Internet IDs will be ineffective, risky, and won't address the root of our real problems with online security
By Bryan GardinerPosted 06.28.2011 at 11:00 am 22 Comments
They go by many names—trusted identities, ID ecosystems, Internet driver's licenses—but the basic idea is always the same: Create a single online credential system that somehow increases accountability, combats fraud and identity theft, and helps deter cybercrime. Over the years we've seen many of these schemes trotted out in the private sector only to fail time and again. And for good reason. These plans are not only impractical, they also ignore history, confuse the primary threats we face online, and, worst of all, have the potential to do infinitely more harm than good.
It'll save us money and provide secure (yet optional) ways to do our online banking, healthcare, and taxes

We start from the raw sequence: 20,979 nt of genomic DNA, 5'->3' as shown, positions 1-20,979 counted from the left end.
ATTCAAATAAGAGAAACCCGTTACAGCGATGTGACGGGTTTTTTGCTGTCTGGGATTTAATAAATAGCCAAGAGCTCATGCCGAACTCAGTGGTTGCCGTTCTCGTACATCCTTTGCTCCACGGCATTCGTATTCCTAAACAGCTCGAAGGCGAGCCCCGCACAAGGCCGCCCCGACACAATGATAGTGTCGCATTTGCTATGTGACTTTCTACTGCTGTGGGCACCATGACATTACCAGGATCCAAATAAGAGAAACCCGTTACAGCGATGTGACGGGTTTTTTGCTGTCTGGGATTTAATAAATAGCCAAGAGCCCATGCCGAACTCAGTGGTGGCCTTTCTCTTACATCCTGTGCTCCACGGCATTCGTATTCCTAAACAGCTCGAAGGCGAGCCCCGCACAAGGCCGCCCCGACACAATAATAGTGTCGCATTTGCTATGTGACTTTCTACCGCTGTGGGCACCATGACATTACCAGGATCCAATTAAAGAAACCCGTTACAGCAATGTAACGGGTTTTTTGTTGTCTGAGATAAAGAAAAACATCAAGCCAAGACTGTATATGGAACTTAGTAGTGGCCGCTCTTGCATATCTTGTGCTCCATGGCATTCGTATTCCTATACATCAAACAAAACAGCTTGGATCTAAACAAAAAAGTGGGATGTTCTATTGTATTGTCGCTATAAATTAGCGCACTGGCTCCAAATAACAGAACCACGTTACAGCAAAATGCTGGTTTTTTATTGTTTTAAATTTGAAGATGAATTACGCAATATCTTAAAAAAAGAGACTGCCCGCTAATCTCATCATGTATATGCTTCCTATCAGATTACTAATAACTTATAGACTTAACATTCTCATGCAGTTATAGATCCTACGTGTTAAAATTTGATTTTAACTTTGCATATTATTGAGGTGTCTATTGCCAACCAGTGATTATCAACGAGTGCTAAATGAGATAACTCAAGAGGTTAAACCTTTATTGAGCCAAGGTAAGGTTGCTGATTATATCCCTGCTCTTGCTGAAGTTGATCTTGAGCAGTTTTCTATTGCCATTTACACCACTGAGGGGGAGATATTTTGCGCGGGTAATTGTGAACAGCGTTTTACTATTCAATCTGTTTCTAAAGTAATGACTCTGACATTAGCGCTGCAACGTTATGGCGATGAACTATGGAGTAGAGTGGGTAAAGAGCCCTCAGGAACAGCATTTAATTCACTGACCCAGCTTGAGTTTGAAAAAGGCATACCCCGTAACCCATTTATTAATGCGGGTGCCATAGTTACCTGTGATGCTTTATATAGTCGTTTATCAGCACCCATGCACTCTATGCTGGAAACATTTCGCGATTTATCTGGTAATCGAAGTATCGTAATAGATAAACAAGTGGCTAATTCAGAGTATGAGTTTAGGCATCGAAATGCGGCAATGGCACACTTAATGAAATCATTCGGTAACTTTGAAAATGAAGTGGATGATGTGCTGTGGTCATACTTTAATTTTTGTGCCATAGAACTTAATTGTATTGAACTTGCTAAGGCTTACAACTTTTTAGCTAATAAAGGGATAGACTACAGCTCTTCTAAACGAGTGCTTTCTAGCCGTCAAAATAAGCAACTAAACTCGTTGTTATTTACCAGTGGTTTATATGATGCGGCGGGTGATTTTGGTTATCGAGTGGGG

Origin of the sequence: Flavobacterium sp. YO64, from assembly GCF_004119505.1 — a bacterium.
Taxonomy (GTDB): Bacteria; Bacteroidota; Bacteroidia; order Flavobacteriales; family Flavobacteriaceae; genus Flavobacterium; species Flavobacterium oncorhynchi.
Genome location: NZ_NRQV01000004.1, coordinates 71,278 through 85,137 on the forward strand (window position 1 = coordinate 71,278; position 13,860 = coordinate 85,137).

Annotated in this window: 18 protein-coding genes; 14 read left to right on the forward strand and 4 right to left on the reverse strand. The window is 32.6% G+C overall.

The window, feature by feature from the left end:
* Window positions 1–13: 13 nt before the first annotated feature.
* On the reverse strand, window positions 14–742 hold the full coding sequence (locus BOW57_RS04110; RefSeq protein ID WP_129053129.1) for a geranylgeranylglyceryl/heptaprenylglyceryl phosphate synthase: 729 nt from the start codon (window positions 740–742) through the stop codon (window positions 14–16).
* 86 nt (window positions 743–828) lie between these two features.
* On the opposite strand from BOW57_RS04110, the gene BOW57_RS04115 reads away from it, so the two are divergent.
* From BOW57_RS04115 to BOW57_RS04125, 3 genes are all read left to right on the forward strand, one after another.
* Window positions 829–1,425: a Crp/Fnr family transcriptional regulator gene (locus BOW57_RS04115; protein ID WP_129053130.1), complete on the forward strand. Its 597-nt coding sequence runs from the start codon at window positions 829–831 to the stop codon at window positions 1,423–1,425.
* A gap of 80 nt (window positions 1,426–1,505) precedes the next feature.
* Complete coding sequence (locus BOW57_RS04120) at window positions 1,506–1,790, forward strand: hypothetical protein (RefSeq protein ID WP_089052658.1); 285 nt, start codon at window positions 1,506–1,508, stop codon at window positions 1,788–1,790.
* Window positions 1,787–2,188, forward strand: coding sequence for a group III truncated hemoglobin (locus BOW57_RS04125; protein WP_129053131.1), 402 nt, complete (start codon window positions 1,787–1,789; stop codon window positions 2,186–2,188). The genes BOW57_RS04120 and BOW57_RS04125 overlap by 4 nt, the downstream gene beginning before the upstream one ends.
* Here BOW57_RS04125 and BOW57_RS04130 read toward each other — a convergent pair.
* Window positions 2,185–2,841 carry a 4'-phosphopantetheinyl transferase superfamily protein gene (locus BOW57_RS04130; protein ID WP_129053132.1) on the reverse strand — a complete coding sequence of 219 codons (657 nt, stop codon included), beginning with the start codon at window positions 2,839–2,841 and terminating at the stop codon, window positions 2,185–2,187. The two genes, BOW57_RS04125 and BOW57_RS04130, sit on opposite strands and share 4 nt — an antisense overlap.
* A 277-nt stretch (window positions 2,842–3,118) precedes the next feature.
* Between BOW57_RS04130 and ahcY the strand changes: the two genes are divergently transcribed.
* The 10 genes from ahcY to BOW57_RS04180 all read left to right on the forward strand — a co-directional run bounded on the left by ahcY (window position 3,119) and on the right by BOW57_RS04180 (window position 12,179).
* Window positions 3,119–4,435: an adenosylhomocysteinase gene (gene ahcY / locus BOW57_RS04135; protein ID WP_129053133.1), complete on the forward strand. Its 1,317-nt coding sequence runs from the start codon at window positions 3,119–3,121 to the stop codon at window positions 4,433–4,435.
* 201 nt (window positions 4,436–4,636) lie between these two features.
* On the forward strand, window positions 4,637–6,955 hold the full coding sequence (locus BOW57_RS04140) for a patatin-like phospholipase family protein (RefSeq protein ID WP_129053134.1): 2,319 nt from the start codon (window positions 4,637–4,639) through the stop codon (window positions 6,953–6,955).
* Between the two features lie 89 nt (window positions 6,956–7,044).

By Becky FerreiraPosted 06.28.2011 at 11:00 am 12 Comments
Has a friend ever called you to say, "Hey, unless you are genuinely trying to sell me property in the Dominican Republic, your email is hacked"? Or received a call from your bank asking if you truly meant to donate $7,000 to some pasty kid in Ohio claiming to be a Nigerian prince? Internet security is broken, and we need to roll up our cyber-sleeves and fix it. That's why the U.S. Chamber of Commerce announced this new proposal on April 15, designed to fight the steady increase in online crime. Entitled the National Strategy for Trusted Identities in Cyberspace, or NSTIC, it outlines the beginnings of an "identity ecosystem" to be created jointly by the private and public sector to spur more innovative and effective online authentication methods. Even if you're not as immediately and easily swayed by snazzy, futuristic phrases like "identity ecosystem" as I am (and oh, how I am) there are still lots of other reasons to support increased Internet security.